Biography: Pandey's clinical specialty is anatomic pathology, clinical pathology, hematopathology and cytopathology. She teaches clinico-pathological correlations, pathophysiology and pathology courses to first- and second-year medical students in an interdisciplinary team setting.
Self and family
Staying physically healthy
How important are masks? What are the best ways to make and wear them?
School of Health Sciences faculty member Lana Ivanitskaya can speak to the efficacy of various types of self-made masks and face coverings, including science-based advice on materials and designs.
Biography: Ivanitskaya is an industrial-organizational psychologist who specializes in the study of human behavior in health settings.
Why is nutrition important?
Nutrition faculty member Roschelle Heuberger can speak to how poor nutritional status has altered the profile of who gets COVID-19 in the United States, why nutrition is important to immunological competency and how food safety is important to halting the spread of the virus.
Biography: Heuberger is a registered dietitian who is formally trained as a nutritional epidemiologist. She teaches on the topics of medical nutrition therapy, geriatric nutrition and end-of-life care.
Stress and ways to manage it
How does stress affect families?
Sheltering in place in times of stress can push families too far. Human development faculty member Cheryl Geisthardt can talk about the adverse effects of stress on families.
Biography: Geisthardt's teaching and research focus on understanding and promoting optimal development, health and well-being for children and families. She works with and studies children and families experiencing acute or chronic stress particularly related to child abuse or neglect, poverty, racism, health problems, or disability.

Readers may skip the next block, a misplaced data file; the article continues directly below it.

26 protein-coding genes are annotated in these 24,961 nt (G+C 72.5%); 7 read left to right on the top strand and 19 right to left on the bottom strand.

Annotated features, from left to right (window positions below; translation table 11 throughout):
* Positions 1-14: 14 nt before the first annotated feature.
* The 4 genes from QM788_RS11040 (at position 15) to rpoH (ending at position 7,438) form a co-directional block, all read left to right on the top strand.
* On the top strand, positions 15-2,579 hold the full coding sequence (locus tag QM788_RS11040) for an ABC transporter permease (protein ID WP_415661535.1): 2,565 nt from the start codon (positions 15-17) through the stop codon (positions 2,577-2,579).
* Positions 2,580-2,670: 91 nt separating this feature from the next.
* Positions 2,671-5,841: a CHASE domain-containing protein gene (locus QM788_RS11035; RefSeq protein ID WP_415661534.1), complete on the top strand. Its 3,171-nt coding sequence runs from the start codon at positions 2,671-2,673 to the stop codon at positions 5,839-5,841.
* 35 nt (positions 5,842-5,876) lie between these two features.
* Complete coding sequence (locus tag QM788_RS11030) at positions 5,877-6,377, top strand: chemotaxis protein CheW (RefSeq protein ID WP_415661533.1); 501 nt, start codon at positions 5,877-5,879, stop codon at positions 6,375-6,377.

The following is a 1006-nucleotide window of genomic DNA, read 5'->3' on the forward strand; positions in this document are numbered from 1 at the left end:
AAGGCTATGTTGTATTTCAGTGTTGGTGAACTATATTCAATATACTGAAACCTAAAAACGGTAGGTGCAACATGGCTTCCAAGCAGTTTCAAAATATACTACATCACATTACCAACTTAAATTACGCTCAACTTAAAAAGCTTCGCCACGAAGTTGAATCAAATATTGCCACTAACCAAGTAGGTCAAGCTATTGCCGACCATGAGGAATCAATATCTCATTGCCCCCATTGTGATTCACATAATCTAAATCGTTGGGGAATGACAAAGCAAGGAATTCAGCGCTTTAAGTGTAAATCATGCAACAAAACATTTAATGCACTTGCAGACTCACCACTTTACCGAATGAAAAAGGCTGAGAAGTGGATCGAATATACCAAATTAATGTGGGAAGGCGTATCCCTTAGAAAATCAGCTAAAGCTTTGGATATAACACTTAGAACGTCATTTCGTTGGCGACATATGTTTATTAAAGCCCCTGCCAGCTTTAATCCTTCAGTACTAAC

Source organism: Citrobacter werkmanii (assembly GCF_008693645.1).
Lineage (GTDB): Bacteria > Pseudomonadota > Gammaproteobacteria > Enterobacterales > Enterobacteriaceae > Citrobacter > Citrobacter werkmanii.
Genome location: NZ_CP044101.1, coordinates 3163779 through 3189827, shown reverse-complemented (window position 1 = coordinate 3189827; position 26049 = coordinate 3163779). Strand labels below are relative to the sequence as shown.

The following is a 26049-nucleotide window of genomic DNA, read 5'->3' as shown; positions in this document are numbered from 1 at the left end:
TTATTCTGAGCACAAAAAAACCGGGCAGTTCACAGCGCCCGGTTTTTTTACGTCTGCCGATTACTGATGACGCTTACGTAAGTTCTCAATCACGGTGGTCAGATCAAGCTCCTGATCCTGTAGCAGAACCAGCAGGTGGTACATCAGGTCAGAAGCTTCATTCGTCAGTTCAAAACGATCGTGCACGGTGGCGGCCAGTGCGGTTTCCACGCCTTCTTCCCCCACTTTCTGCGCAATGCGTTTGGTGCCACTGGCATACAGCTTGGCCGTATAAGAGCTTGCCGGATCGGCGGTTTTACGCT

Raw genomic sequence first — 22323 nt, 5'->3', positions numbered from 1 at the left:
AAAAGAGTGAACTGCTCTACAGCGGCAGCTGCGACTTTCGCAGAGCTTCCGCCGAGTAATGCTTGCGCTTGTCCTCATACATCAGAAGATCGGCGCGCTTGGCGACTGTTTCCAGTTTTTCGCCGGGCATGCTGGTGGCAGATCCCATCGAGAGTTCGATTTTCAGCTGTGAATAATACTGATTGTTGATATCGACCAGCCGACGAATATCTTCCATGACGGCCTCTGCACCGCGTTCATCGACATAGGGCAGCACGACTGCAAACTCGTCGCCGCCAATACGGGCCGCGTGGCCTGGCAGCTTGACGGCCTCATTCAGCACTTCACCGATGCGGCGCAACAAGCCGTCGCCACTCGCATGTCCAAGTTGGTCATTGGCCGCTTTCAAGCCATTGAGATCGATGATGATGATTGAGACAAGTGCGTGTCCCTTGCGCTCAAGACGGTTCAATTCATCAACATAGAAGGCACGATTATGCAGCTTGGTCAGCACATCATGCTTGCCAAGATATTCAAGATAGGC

How can music make a difference?
Musicology faculty member Keith Clifton can speak about how different forms of music can help people cope with stress.
Biography: Clifton specializes in classical concert music but also has a strong background in popular music and has taught courses on the history of rock. He has master's and doctoral degrees in music from Northwestern University. He is immediate past-president of the Great Lakes chapter of the College Music Society and a member of the American Musicological Society.
What are some of the ways people respond to traumatic situations? What kinds of support are needed?
Counseling and special education faculty member Sheri Pickover can speak about crisis management and trauma. She is available for written media interviews only.
Biography: Pickover is a licensed professional counselor with 30 years of clinical experience and has been a counselor educator for 17 years. Her clinical and research expertise have focused on human development, attachment theory, crisis management and trauma.